Audit: GESD finances pass, for the most part
GLOVERSVILLE — The Gloversville Enlarged School District Board of Education on Monday heard results from the district’s annual audit for the 2018-19 school year.
Audit Manager Christopher Healy of Marvin and Company briefed the board on the largely positive findings from the annual audit that revealed the district’s financial statements to be fairly presented in all material respects.
“That’s a clean opinion,” Healy said.
Healy went on to note that the district’s net position at the end of the school year was a deficit of $40 million due to actuarial calculations of the district’s retiree health insurance liability that projects the total cost of health insurance for all current employees and employees who have already retired at $123 million.
“In New York state, you are not allowed to fund that liability at all, so that’s why you end up with a deficit in your net position,” Healy explained, noting that this information was discussed in greater detail with the school board’s audit committee.
Additionally, Healy said that the audit included one finding of non-compliance with real property tax law for holding an unassigned fund balance in excess of 4 percent of the district’s total annual budget.
The fund balance non-compliance and adjustments Healy said auditors made over the course of the audit were recorded as material weaknesses or deficiencies related to the district’s internal controls and compliance in accordance with government auditing standards.
Marvin and Company provided a clean opinion of the district’s compliance and internal controls over compliance in relation to federal awards, an area Healy said was required to be examined because the district expends more than $750,000 in federal awards.
According to Healy, the district expended approximately $4.4 million in federal awards during the 2018-19 school year.
An additional examination of the district’s extraclassroom activity fund was performed and a clean opinion was provided by auditors who also made management recommendations related to compliance with state guidelines for the cash based accounts.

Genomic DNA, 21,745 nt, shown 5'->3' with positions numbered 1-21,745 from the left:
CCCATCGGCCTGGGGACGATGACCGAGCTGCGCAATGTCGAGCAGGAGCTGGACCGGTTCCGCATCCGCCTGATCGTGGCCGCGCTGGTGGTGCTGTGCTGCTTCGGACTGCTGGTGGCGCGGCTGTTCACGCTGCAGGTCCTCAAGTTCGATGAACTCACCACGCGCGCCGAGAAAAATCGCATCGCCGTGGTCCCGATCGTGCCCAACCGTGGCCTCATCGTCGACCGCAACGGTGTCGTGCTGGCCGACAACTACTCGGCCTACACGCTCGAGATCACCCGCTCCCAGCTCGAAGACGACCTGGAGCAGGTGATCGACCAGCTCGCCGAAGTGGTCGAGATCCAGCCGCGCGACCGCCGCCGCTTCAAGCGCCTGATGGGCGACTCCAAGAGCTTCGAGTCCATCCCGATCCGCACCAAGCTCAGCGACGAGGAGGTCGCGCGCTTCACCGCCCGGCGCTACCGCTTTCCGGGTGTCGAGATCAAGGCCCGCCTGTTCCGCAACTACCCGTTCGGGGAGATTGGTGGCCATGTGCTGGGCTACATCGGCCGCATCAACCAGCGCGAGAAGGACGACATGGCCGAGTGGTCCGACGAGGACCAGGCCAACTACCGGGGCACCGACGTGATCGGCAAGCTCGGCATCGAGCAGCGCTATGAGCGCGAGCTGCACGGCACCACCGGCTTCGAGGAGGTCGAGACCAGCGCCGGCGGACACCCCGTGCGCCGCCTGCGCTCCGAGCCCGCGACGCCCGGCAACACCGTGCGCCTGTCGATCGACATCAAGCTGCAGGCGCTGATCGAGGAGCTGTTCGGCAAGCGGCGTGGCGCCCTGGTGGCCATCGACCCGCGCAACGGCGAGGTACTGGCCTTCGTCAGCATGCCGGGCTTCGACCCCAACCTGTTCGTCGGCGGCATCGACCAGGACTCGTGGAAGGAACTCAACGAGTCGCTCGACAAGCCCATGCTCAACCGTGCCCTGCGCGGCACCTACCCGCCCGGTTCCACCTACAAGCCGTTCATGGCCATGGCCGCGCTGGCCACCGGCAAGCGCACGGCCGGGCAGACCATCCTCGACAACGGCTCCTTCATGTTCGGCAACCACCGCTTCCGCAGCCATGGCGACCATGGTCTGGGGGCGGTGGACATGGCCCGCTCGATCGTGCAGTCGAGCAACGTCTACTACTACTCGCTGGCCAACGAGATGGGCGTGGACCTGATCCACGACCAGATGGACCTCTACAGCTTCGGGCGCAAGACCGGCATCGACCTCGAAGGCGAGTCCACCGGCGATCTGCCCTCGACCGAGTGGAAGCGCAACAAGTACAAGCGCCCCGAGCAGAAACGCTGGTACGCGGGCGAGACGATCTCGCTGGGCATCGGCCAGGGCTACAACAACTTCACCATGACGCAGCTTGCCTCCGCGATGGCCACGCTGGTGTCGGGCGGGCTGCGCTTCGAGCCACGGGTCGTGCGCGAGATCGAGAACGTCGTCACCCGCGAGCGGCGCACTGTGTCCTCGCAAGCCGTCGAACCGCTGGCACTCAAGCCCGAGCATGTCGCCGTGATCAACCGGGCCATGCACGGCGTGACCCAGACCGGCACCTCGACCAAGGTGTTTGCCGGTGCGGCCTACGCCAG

“You’re always going to have something there when you have that level of student activity,” Healy added.
As he concluded his report, Healy complimented the work of district Treasurer Cathy Meher and the staff in the business office in preparation for the audit.
“They did a really phenomenal job being prepared for us, everything was ready when we came in,” Healy said. “This was our third year as your auditors. You can really see a progression and improvement in the condition of the finance records over that time. A lot of that credit goes out to Cathy, so I just wanted to point that out.”
Following Healy’s report the Board of Education passed a motion to approve the audit findings for the 2018-19 school year as presented.
After Monday’s meeting, GESD Superintendent David Halloran said that the district will work with its financial advisors to ensure that the appropriate reserve funds are in place to hold a portion of the fund balance amount in excess of the 4 percent cap set by the state, pointing to things like establishing a capital project fund as a means to bring the district into compliance.
“I think it’s a matter of setting up the proper reserves, you’ve got to be careful that the reserves are set up so you know you can utilize the funds,” Halloran said. “It’s very specific where you can put that money.”
Halloran went on to note that the excess fund balance amount was not planned and said it is not indicative of the district receiving more money than it requires.
“Some of the savings that we had are a result of moving retirees to the Humana plan, it saved us $1.4 million that was not budgeted for,” Halloran said.